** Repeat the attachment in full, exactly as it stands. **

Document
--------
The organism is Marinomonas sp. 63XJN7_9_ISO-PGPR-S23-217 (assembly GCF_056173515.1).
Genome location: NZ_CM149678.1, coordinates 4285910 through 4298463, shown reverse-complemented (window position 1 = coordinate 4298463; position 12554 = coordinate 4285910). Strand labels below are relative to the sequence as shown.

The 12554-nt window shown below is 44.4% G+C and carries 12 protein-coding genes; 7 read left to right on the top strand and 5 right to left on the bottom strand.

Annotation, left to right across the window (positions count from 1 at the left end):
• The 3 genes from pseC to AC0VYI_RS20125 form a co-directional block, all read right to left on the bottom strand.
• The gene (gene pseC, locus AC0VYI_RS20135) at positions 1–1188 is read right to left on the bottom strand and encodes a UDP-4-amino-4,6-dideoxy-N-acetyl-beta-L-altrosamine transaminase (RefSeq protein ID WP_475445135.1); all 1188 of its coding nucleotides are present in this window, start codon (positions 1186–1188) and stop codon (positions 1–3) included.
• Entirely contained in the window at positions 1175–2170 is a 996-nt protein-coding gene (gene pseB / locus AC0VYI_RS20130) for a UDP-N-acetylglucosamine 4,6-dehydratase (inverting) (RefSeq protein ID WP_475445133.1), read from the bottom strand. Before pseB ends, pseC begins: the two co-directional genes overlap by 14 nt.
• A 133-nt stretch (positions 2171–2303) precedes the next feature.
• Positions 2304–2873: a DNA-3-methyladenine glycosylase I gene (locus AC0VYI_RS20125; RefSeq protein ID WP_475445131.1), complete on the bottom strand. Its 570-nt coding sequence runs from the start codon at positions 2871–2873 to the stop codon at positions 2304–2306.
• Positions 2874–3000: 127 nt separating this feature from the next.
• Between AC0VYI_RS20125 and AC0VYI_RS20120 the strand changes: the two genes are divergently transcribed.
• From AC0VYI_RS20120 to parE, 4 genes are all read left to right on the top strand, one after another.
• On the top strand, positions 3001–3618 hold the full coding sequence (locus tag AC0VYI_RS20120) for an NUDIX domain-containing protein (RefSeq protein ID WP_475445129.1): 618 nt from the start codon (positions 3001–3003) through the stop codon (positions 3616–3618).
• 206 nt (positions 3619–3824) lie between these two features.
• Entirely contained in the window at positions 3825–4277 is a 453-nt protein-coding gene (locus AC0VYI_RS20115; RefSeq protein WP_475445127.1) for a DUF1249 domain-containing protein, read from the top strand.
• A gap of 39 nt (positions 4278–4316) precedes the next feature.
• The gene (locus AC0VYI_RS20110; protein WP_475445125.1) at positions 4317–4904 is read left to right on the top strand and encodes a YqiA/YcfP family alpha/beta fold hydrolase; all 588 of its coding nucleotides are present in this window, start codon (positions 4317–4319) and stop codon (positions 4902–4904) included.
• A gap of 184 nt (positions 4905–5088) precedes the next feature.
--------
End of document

The organism is Marinomonas sp. 63XJN7_9_ISO-PGPR-S23-217 (assembly GCF_056173515.1).
Genome location: NZ_CM149678.1, coordinates 4285910 through 4298463, shown reverse-complemented (window position 1 = coordinate 4298463; position 12554 = coordinate 4285910). Strand labels below are relative to the sequence as shown.

The 12554-nt window shown below is 44.4% G+C and carries 12 protein-coding genes; 7 read left to right on the top strand and 5 right to left on the bottom strand.

Annotation, left to right across the window (positions count from 1 at the left end):
• The 3 genes from pseC to AC0VYI_RS20125 form a co-directional block, all read right to left on the bottom strand.
• The gene (gene pseC, locus AC0VYI_RS20135) at positions 1–1188 is read right to left on the bottom strand and encodes a UDP-4-amino-4,6-dideoxy-N-acetyl-beta-L-altrosamine transaminase (RefSeq protein ID WP_475445135.1); all 1188 of its coding nucleotides are present in this window, start codon (positions 1186–1188) and stop codon (positions 1–3) included.
• Entirely contained in the window at positions 1175–2170 is a 996-nt protein-coding gene (gene pseB / locus AC0VYI_RS20130) for a UDP-N-acetylglucosamine 4,6-dehydratase (inverting) (RefSeq protein ID WP_475445133.1), read from the bottom strand. Before pseB ends, pseC begins: the two co-directional genes overlap by 14 nt.
• A 133-nt stretch (positions 2171–2303) precedes the next feature.
• Positions 2304–2873: a DNA-3-methyladenine glycosylase I gene (locus AC0VYI_RS20125; RefSeq protein ID WP_475445131.1), complete on the bottom strand. Its 570-nt coding sequence runs from the start codon at positions 2871–2873 to the stop codon at positions 2304–2306.
• Positions 2874–3000: 127 nt separating this feature from the next.
• Between AC0VYI_RS20125 and AC0VYI_RS20120 the strand changes: the two genes are divergently transcribed.
• From AC0VYI_RS20120 to parE, 4 genes are all read left to right on the top strand, one after another.
• On the top strand, positions 3001–3618 hold the full coding sequence (locus tag AC0VYI_RS20120) for an NUDIX domain-containing protein (RefSeq protein ID WP_475445129.1): 618 nt from the start codon (positions 3001–3003) through the stop codon (positions 3616–3618).
• 206 nt (positions 3619–3824) lie between these two features.
• Entirely contained in the window at positions 3825–4277 is a 453-nt protein-coding gene (locus AC0VYI_RS20115; RefSeq protein WP_475445127.1) for a DUF1249 domain-containing protein, read from the top strand.
• A gap of 39 nt (positions 4278–4316) precedes the next feature.
• The gene (locus AC0VYI_RS20110; protein WP_475445125.1) at positions 4317–4904 is read left to right on the top strand and encodes a YqiA/YcfP family alpha/beta fold hydrolase; all 588 of its coding nucleotides are present in this window, start codon (positions 4317–4319) and stop codon (positions 4902–4904) included.
• A gap of 184 nt (positions 4905–5088) precedes the next feature.